An Interview with John Langan, author of “The Communion of Saints” (GIALLO FANTASTIQUE)

Giallo Fantastique edited by Ross E. Lockhart ships this month, and I asked if we could do some spotlights on some of the authors and their stories. The authors, and editor Ross E. Lockhart kindly complied. If you’ve missed any of the interviews, you can see all of them HERE.

Today, please welcome John Langan to the blog!

Will you tell us a bit about your story in Giallo Fantastique and what inspired you to write it?

My story is called “The Communion of Saints,” and it concerns the efforts of an Albany, NY, police detective to deal with a series of kidnappings in which the kidnapper is (apparently) dressing up as monsters from recent horror movies.

Pretty much the minute Ross Lockhart invited me to submit to Giallo Fantastique, I began researching the giallo genre. I had associated the term with Dario Argento’s over-the-top films (especially Suspiria), but when I looked into the subject, I learned that giallo originally referred to the yellow covers of Italian crime thrillers, and was then transferred to films that adapted these works, and subsequently to films that worked within the crime-thriller genre. (Interestingly, from what I understand, many of the books first published as giallo were translations of British and American fiction, so you had a case of a genre from one culture being adopted by another culture, later to be re-adapted by the culture that first produced it.) I had a secondary character, Detective Calasso, who had shown up in a couple of my earlier stories, “City of the Dog” and “Children of the Fang,” to investigate missing person cases. I thought it might be interesting to bring him to the fore. This meant I needed a crime for him to investigate.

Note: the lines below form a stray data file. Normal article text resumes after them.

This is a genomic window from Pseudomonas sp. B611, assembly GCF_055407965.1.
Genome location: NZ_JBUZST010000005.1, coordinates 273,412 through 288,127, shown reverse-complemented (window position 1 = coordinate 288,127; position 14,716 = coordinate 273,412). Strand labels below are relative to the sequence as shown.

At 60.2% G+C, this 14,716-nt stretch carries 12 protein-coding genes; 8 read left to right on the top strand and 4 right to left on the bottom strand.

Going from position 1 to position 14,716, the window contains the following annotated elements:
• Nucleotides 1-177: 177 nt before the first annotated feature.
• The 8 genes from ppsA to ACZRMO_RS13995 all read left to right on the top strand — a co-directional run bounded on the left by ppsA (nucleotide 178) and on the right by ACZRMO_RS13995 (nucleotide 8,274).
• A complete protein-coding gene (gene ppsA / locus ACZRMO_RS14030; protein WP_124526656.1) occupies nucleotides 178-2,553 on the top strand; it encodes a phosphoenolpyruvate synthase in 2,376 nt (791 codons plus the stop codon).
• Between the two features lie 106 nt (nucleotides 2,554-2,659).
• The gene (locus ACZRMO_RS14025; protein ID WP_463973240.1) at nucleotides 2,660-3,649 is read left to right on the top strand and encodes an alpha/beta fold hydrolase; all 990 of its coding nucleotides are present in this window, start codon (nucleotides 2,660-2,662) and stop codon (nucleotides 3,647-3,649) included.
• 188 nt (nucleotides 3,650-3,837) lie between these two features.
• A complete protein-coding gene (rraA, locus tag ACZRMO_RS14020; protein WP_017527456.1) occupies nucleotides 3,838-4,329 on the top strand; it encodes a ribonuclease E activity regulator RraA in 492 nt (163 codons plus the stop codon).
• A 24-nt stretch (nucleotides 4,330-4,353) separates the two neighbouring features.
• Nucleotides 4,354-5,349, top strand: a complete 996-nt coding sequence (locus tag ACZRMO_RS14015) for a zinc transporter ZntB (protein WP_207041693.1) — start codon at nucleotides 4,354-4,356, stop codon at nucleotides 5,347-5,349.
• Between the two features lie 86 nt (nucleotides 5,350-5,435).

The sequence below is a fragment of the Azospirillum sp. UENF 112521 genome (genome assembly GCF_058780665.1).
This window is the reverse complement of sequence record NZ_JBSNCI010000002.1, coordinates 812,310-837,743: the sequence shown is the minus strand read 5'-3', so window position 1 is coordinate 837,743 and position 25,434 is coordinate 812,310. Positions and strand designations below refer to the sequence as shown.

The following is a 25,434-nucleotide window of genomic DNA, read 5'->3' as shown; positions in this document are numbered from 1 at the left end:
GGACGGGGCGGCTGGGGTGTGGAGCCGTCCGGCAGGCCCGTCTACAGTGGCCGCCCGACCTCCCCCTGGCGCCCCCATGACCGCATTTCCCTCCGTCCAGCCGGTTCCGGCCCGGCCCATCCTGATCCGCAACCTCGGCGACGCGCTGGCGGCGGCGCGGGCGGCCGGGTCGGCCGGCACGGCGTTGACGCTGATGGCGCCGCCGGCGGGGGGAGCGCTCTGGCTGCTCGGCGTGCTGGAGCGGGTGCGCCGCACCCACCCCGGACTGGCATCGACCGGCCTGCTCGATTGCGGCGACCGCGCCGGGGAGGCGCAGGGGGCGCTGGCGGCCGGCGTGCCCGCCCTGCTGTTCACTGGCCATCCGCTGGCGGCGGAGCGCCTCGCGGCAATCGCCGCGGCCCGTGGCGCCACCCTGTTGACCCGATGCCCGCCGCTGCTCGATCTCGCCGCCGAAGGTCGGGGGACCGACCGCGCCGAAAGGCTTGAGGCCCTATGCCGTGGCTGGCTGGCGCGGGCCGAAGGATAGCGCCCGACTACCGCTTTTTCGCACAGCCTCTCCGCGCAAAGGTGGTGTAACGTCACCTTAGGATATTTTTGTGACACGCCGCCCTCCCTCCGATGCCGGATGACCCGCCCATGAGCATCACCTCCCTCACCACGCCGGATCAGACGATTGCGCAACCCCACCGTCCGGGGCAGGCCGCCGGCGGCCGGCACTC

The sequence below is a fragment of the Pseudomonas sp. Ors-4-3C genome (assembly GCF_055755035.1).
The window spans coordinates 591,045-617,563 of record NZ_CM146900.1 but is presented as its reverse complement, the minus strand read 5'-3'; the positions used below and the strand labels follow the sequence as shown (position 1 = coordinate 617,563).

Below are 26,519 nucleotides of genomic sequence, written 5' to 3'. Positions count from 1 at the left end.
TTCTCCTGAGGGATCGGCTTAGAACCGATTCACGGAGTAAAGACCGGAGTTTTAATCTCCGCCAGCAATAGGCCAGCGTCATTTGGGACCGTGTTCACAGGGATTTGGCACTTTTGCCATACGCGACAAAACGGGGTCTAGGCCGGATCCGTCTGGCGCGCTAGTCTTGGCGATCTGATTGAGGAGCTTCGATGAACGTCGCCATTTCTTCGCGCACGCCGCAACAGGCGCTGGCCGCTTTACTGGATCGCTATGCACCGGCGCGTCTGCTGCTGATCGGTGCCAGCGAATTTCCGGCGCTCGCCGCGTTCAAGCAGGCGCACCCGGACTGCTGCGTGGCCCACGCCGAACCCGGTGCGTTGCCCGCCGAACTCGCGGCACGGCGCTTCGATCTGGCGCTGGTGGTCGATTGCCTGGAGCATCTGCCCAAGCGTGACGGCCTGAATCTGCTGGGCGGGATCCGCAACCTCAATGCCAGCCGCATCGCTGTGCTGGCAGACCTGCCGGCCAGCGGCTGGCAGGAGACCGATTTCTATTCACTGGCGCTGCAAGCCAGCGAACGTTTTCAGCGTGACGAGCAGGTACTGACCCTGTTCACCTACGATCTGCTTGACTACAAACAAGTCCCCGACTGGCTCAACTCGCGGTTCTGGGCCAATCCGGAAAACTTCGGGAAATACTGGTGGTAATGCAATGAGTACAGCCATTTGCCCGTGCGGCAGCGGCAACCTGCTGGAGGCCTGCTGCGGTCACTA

At about the same time, I was thinking about the figures who constitute our current pantheon of monsters, the early twenty-first century’s answer to the old Universal studios monsters: Frankenstein’s monster, Dracula, the Wolf-Man, the Mummy, the Creature from the Black Lagoon. Who, I wondered, are the figures who scare us now, the vessels into which we pour our fears? After some thought, I came up with a list that consisted of Hannibal Lecter, the xenomorph from the Alien films, Freddy Krueger, Jason Voorhees, and Pennywise (the sinister clown from King’s It). Of course, due to copyright restrictions, there was no way you’d ever see all of these monsters in the same film. But in a story, there might be a way to get around this.

Because, as I’ve said, I associated his work so strongly with giallo, I was also thinking about Dario Argento’s work (though I’ve probably seen more of Mario Bava’s films). In his novel, Dracula Cha Cha Cha, Kim Newman had highlighted the link between the witches in Argento’s “Three Mothers” movies and the places they inhabit, so that each figure is almost a deus loci. This brought me back to my police detective, living in Albany. What would the deus loci of New York state’s capital—a used-up and defeated place if ever there was one–look like? What power would be hers? What would she ask of a supplicant; what might she give in return?

Have you always wanted to write? Will you tell us a little about yourself and your background?